Why is California the first state in my list? Because I was born there, in 19 –um, digit redacted–5. Recently I returned to Valley Presbyterian Hospital in Van Nuys, where it all began in the Little Treasures Maternity Ward. Little Treasure you say? Sometimes this stuff really does write itself. The lobby has a beautiful representation of a tree on the wall, each leaf made of gold metal. At first I thought, “the tree of life blooms where my life began.” (I realized that its leaves depict the names of donors, but where can you wax poetic if not your own blog when you are your own editor?) So I will go with the Tree of Life.
California has been voted as the most popular state for tourism, so what can I say that hasn’t already been said? I lived there until I was seven, and then for three years as an adult. If you bought a house in the 70s, you are sitting on a Roc-sized nest egg and can sell it in order to move to Portland or Austin, if for no other reason than to annoy the locals. Buying a new house? Not so much. However, sunsets are still free, and there is a reason it is called the Golden State. Hint: the “Golden Gate” actually refers to the tawny hills on Marin Headlands and along the coast of San Francisco, not to the bridge itself, which as we know is red.
Highlights of my California: I once helped a Native American tribe north of Arcata with medical readiness and emergency management, ate BBQ oysters on Tomales Bay, took a bicycle tour of San Francisco, and visited coastal dunes hiding ancient Egpytian ruins. OK, the last was a movie set from 1923 the Pharaoh’s palace. Cecil B. DeMille didn’t want any other film companies to use it, so he had it torn down and buried in the fragile coastal dune environment. We might need to keep the EPA.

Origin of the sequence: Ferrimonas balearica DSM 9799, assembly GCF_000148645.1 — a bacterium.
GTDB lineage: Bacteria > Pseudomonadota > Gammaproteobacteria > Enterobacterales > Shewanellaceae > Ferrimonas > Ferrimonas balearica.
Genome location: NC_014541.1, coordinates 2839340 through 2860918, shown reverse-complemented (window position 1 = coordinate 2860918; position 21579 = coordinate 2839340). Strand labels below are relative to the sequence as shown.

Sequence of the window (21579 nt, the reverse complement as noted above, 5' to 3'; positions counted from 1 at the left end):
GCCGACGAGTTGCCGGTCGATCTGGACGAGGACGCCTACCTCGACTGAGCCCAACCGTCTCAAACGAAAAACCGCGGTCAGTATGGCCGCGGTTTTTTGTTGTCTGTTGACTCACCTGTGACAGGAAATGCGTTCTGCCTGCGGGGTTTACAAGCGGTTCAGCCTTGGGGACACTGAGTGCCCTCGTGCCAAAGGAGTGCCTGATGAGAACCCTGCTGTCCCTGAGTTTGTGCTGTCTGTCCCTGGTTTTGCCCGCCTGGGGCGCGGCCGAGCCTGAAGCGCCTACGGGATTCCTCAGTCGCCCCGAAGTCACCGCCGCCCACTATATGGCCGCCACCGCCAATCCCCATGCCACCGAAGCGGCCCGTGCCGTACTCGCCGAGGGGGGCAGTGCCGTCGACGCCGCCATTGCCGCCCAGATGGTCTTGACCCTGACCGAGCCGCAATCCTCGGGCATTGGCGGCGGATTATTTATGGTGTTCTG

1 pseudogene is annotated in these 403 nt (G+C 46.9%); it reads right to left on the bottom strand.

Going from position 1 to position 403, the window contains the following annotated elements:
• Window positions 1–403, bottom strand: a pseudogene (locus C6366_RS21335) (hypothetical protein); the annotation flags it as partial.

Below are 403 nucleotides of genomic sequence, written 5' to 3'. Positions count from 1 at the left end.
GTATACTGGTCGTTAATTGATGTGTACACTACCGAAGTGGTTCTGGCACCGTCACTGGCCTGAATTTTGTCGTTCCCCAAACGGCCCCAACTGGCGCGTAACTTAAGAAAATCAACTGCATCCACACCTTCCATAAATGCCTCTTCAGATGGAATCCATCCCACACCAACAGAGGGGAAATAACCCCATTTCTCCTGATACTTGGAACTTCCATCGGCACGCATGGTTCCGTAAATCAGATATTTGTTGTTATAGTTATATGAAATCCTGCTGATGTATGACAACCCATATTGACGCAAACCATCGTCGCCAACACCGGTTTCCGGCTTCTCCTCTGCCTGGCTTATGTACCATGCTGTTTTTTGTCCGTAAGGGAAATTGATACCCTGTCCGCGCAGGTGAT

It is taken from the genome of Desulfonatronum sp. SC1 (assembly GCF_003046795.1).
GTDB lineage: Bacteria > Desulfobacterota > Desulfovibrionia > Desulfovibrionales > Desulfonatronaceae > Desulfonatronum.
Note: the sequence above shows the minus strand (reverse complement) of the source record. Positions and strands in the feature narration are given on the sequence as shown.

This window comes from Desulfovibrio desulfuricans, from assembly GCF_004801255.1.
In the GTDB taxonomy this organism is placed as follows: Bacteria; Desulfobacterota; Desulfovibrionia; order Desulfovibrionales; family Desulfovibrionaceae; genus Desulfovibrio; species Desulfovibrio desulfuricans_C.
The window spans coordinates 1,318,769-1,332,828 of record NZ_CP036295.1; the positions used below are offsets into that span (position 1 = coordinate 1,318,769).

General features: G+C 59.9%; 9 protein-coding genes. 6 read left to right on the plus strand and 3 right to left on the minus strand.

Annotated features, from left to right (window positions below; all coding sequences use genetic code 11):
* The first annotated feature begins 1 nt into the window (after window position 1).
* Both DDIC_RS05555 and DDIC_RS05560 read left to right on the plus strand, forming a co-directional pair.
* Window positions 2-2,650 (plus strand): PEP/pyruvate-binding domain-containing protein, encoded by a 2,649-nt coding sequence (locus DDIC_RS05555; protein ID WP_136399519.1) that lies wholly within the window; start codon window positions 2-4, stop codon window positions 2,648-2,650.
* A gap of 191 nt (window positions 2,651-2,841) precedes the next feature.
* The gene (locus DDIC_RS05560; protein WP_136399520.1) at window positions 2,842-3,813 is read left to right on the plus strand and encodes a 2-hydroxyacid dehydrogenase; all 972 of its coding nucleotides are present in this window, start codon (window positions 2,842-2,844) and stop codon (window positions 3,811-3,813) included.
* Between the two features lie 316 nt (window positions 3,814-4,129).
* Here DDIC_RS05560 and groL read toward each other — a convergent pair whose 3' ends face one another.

Despite all its shame, drudgery and broken dreams, I love Los Angeles. After you visit Disneyland and take the open bus through the neighborhoods of Hollywood, maybe try something new, like exploring the secret stairs of DTLA. Not the Los Angeles you were looking for? Not to worry, as the large city has many very different cul-de-sacs: too many to give their due credit here. I will just touch briefly on one of my favorites in Los Angeles (County).
Take the ferry to Catalina Island (pro tip: ferry is free on your birthday), which has been at different times a sacred site for the Tongva, a creepy museum of bones, spring training location for the Chicago Cubs, and a trysting spot for Charlie Chaplin and his much younger girlfriend (ew). Catalina is the only Channel Island home to a herd of bison. Fluke of evolution? No, also part of a movie. Hey, it’s California!
But despite these various twentieth century diversions and perversions, you can sense why Catalina was considered sacred. I love the windward side, which is best reachable by boat, but there is also a great network of hiking trails. Bring water: Catalina is a desert island, but you don’t have to walk far from Avalon to camp in Hermit’s Gulch. If the sun gets too golden, Catalina has a new and air conditioned museum. Too dry? You can dive from Casino Point, home to giant kelp, garibaldis, and at least one octopus –or you can take a dive boat from the mainland, like Cee Ray out of Long Beach Harbor. All while not leaving Los Angeles County!
And yes, I did break down and take the tourist bus through Hollywood. We saw Ice Tea’s enormous cantilevered spread (remind me to adopt a child who can rap and act) and someone outside of Michael Jackson’s house claiming to be his nephew. Additionally, I once saw Darryl from “The Office” strolling in Santa Monica, and one of the dads from “Modern Family” at the Aquarium of the Pacific with his kids. His actual kids, not the three from the show. So I guess that’s my 15 minutes of borrowed Hollywood fame.
Next up: Yes M!ch!gan! Urban Ruins and Great Lakes. Also Beer and German Food.